Donald Trump at a campaign rally in Burlington, Iowa. (Photo credit: Dave Davidson -
Donald Trump at a campaign rally in Burlington, Iowa.
Photo credit: Dave Davidson (

Donald Trump at a campaign rally in Burlington, Iowa. (Photo credit: Dave Davidson -
Trump takes the lead with a high turn-out model in the latest poll.
Photo credit: Dave Davidson (

The last Des Moines Register poll before the Iowa Caucus on Monday shows these results:

1. Donald Trump – 28%
2. Ted Cruz – 23%
3. Marco Rubio – 15%
4. Ben Carson – 10%
5. Rand Paul – 5%
6. Chris Christie – 3%
7. (Tie) Jeb Bush, Carly Fiorina, Mike Huckabee, John Kasich and Rick Santorum – 2%
12. Jim Gilmore – 0%

The poll was taken January 26-29. The margin of error is +/- 4%. This poll has some severe problems that makes it questionable in my mind.

The projected turnout is way too high.

According to the Iowa Secretary of State’s office there are 1,930,597 active voters in the state of Iowa. Ann Seltzer & Co who conducted the poll for the Des Moines Register randomly contacted 3,019 voters which is a pool that represents all of the active voters in Iowa. The poll for the Republican caucus is based on 602 registered voters who said they were likely going to caucus in the Republican caucus on Monday.

Responses were adjusted by age, sex, and congressional district to reflect all active voters in the voter registration list.

So basically they are saying 19.9% of all active voters in Iowa will participate in the Iowa Caucus. This would be 384,188 people.

The current record turnout for a Republican caucus is 121,503. This is over 3 times the amount of people who caucused in 2012.  This is considerably more than the record breaking 2008 Democratic Caucus which saw 239,872 people come out to caucus that sent then U.S. Senator Barack Obama (D-IL) on to win his party’s nomination and then the presidency.

Right now there are 612,112 registered Republicans in Iowa. What the Des Moines Register is predicting is a 62% turn out rate. Now if the 3,019 voters represented active Republican voters then we’d have a 19.9% of active Republican voters which would be normal. The turn out rate in 2008 was 20.69% and in 2012 it was 19.76%. So a 19.9% would be looking at 121,810 which would be slightly more than in 2012.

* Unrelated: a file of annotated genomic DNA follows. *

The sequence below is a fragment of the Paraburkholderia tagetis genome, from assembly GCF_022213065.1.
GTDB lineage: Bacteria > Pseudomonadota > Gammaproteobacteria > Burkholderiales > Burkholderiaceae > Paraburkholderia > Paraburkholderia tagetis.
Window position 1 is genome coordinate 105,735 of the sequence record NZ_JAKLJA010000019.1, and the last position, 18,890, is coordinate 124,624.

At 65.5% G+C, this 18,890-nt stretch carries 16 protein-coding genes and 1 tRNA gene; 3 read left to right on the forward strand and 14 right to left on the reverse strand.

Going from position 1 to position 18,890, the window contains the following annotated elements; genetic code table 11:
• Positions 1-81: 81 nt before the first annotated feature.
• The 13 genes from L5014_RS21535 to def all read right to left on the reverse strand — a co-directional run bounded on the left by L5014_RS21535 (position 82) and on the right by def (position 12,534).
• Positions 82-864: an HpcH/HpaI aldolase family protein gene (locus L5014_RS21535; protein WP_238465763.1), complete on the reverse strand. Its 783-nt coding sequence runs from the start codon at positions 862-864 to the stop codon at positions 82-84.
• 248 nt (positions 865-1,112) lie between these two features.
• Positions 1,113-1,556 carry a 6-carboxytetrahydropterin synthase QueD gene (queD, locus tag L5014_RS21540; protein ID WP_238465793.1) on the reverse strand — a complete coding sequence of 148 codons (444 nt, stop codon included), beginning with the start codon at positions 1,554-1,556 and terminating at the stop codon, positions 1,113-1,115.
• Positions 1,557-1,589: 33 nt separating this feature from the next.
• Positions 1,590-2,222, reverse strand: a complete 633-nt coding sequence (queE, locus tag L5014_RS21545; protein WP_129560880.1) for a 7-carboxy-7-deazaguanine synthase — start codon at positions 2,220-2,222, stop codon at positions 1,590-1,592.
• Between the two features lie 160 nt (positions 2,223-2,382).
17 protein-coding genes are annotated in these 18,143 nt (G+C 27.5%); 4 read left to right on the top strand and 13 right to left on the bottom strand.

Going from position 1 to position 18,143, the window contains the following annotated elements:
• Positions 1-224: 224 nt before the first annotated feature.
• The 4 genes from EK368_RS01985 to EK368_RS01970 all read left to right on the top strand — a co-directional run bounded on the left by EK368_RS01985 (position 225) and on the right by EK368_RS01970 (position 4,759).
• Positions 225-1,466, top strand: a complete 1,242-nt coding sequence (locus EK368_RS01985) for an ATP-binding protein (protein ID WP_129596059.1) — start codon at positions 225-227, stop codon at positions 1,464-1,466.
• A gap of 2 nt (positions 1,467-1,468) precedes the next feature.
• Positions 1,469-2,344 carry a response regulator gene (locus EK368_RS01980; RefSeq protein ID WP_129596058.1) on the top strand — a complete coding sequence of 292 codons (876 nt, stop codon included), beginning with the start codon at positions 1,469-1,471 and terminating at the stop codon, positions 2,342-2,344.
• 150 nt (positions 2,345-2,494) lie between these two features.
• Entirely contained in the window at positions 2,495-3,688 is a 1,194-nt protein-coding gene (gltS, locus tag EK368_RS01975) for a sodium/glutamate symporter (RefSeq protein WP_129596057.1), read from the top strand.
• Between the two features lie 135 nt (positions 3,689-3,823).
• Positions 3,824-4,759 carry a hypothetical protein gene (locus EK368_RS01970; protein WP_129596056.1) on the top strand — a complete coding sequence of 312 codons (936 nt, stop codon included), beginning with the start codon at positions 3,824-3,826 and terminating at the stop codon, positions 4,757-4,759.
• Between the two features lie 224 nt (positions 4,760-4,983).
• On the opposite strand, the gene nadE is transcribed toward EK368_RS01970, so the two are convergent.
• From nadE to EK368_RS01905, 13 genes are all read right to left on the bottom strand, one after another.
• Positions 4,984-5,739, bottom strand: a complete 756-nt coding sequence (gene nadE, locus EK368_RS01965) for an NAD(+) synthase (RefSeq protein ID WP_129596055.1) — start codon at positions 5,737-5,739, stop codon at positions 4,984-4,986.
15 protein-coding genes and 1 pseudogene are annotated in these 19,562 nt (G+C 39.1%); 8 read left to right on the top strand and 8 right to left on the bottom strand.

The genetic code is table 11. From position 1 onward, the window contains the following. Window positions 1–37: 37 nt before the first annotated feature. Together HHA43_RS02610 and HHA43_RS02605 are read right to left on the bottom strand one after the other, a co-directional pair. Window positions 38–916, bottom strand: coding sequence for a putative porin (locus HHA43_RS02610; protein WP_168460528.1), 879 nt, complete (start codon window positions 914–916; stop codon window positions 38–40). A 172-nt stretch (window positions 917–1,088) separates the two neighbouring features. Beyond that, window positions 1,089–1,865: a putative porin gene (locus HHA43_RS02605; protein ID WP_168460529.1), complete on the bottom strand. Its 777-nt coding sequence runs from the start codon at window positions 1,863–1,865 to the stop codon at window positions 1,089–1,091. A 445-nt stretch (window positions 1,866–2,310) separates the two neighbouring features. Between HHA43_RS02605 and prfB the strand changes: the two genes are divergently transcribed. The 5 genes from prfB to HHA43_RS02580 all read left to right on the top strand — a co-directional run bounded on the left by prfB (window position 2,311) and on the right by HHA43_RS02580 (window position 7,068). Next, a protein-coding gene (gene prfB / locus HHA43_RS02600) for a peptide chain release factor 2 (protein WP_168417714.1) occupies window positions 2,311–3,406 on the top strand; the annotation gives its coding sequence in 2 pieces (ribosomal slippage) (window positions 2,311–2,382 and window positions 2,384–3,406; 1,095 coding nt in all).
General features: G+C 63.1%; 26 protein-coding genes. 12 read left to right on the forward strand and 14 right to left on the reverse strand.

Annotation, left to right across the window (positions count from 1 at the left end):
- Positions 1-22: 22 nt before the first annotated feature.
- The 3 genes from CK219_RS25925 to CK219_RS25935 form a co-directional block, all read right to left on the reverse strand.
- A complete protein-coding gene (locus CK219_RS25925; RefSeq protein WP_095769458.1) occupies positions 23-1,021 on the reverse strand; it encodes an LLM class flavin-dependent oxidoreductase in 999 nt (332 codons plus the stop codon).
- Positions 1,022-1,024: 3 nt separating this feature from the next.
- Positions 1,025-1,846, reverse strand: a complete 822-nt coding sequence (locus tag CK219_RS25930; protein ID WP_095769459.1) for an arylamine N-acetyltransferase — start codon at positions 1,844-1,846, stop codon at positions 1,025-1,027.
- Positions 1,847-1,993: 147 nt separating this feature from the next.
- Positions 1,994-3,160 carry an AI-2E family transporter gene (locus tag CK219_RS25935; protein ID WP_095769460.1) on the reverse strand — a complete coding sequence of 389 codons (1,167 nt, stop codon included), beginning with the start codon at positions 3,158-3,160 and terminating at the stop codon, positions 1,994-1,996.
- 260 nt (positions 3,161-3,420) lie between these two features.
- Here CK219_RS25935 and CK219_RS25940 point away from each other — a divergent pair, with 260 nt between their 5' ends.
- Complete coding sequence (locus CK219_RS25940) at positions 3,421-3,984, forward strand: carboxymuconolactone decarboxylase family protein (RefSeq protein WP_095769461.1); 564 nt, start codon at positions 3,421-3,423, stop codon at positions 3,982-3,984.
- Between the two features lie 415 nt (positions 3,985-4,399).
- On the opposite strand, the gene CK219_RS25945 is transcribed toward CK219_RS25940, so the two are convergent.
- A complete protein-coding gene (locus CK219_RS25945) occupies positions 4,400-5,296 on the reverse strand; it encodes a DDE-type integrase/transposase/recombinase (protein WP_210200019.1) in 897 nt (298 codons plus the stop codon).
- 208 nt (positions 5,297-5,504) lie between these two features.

In the 2014 Republican primary which was hotly contested Republicans saw a 26.86% turnout rate. There were 605,453 registered Republicans and 162,633 Republicans voted. Voters could vote all day on primary day. They could vote absentee. They could vote at satellite locations.  That isn’t the case with a caucus.

We also have not seen a registration spike. We have 11,353 less registered Republican voters compared to this time last year. We have not seen a huge influx in the month of January leading up to the Caucuses of people changing parties. The Iowa Secretary of State reported just 2,205 “No Party” (independents) changed their registration to Republican and only 924 Democrats did so.

This is simply unrealistic.

How many evangelicals again?

Only 33% of those polled considered themselves evangelical. In 2012 exit polling showed 57% of those who caucused were evangelical. In 2008 that number was 60%.  Could there be a decline in the percentage of evangelicals if there is a surge of voters? Sure, but we simply don’t know and 33% is pretty low.

How many newbies?

In 2008 exit polling showed that 43% of those who participated in the Democrat caucus were first-time caucus goers. The Des Moines Register shows that 40% of Republicans polled are first-time caucus goers and only 46% were veterans.

This number for newbies kept going up as well each time they conducted the poll:

What? Exit polling in 2012 showed that 38% were first-time caucus participants with 60% being veterans.

Don’t be surprised if the actual Iowa Caucus results majorly deviate from this poll.

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